The Opioid Epidemic



In 1991 the opioid epidemic began, and dangerous opioids were introduced to the U.S. at a profound rate and quickly took the lives of many. Shortly after, opioid related deaths started to rise exponentially because doctors and pharmacies were overprescribing opioids to people who were not in need of them, and without telling them the risks of addiction.

Why I Am Interested

I chose the opioid epidemic for my research project because I wanted to further understand the impact that this crisis has had on the United States. Recently I watched a 60 Minutes three-part investigation about who is responsible for the start, and rapid progression of the opioid epidemic. While watching this 60 Minutes docuseries, I thought about how easy it was for extremely addictive drugs to be distributed and prescribed, and how it should have been prevented.

To further understand my topic, I will ask a couple of research questions. First, how did the problem get to where it is today? To follow up on that question, I will need to ask who is responsible? Finally, what is the state of the opioid crisis today and what is its impact? To begin my preliminary research I went back to when the problem first started, in the early 1990s.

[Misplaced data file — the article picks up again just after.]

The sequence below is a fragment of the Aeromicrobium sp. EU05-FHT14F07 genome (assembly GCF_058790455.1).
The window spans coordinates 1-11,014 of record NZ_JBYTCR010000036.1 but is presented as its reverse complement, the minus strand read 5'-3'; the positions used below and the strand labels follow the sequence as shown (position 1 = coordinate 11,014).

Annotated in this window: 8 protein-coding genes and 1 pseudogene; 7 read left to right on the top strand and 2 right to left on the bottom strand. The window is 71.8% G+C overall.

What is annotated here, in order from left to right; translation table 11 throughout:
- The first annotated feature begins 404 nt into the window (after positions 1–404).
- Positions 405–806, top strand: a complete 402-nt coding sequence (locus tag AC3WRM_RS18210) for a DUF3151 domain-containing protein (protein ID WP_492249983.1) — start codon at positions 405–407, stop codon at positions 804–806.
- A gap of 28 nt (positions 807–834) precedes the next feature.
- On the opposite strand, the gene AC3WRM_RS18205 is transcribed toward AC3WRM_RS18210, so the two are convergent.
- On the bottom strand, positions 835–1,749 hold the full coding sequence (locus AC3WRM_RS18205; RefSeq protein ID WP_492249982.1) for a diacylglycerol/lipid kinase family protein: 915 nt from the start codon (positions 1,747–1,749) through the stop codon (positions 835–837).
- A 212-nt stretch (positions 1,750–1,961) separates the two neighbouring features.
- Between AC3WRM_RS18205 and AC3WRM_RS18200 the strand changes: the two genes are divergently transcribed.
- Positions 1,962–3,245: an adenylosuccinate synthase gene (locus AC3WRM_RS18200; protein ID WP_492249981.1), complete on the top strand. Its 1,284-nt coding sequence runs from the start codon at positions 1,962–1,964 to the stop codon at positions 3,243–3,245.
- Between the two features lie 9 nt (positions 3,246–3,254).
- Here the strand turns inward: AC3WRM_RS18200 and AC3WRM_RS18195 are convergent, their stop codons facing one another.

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History of the Opioid Epidemic

Starting in the early 1990s the opioid epidemic was a huge drug crisis that hit the United States causing millions of Americans to become addicted to dangerous narcotics. Opioids are a type of drug that is found in the opium poppy plant (NIH). Opioids come in two forms, either naturally from the plant, or synthetically produced to mimic the natural forms’ effects (CFR). Opioids are used to help with pain relief and create a more relaxing feeling throughout the body. Though they do have positive effects like helping people control their pain and promote relaxation. There are also negative effects because opioids are heavily addictive which unfortunately causes people to become dependent on them, and as a result, people transition to other drugs (NIDA). Many people that were prescribed opioids became addicts to not only the legal opioids like oxycodone but also the illegal and much more dangerous opioids like heroin. Heroin is not only a much cheaper alternative, but it is also very accessible.